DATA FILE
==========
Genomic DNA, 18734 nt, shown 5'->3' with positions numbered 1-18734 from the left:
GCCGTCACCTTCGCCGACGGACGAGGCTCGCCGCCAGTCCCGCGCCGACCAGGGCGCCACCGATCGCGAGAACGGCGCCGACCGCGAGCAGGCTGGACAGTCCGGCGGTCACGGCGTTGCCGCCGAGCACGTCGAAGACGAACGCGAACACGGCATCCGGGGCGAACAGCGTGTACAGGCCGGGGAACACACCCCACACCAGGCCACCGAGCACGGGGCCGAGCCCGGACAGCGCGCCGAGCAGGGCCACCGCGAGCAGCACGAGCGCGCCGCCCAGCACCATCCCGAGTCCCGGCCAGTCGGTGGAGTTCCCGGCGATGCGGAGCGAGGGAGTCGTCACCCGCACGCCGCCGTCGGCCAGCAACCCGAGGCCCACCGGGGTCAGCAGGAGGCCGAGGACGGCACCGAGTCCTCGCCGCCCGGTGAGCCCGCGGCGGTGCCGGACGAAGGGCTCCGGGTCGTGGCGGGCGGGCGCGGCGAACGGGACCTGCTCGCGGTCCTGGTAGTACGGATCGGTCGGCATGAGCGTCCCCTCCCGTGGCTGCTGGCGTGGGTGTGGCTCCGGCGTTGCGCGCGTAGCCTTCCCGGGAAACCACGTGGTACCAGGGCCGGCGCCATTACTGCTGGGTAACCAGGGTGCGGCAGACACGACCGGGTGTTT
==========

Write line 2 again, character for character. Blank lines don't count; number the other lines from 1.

GCCGTCACCTTCGCCGACGGACGAGGCTCGCCGCCAGTCCCGCGCCGACCAGGGCGCCACCGATCGCGAGAACGGCGCCGACCGCGAGCAGGCTGGACAGTCCGGCGGTCACGGCGTTGCCGCCGAGCACGTCGAAGACGAACGCGAACACGGCATCCGGGGCGAACAGCGTGTACAGGCCGGGGAACACACCCCACACCAGGCCACCGAGCACGGGGCCGAGCCCGGACAGCGCGCCGAGCAGGGCCACCGCGAGCAGCACGAGCGCGCCGCCCAGCACCATCCCGAGTCCCGGCCAGTCGGTGGAGTTCCCGGCGATGCGGAGCGAGGGAGTCGTCACCCGCACGCCGCCGTCGGCCAGCAACCCGAGGCCCACCGGGGTCAGCAGGAGGCCGAGGACGGCACCGAGTCCTCGCCGCCCGGTGAGCCCGCGGCGGTGCCGGACGAAGGGCTCCGGGTCGTGGCGGGCGGGCGCGGCGAACGGGACCTGCTCGCGGTCCTGGTAGTACGGATCGGTCGGCATGAGCGTCCCCTCCCGTGGCTGCTGGCGTGGGTGTGGCTCCGGCGTTGCGCGCGTAGCCTTCCCGGGAAACCACGTGGTACCAGGGCCGGCGCCATTACTGCTGGGTAACCAGGGTGCGGCAGACACGACCGGGTGTTT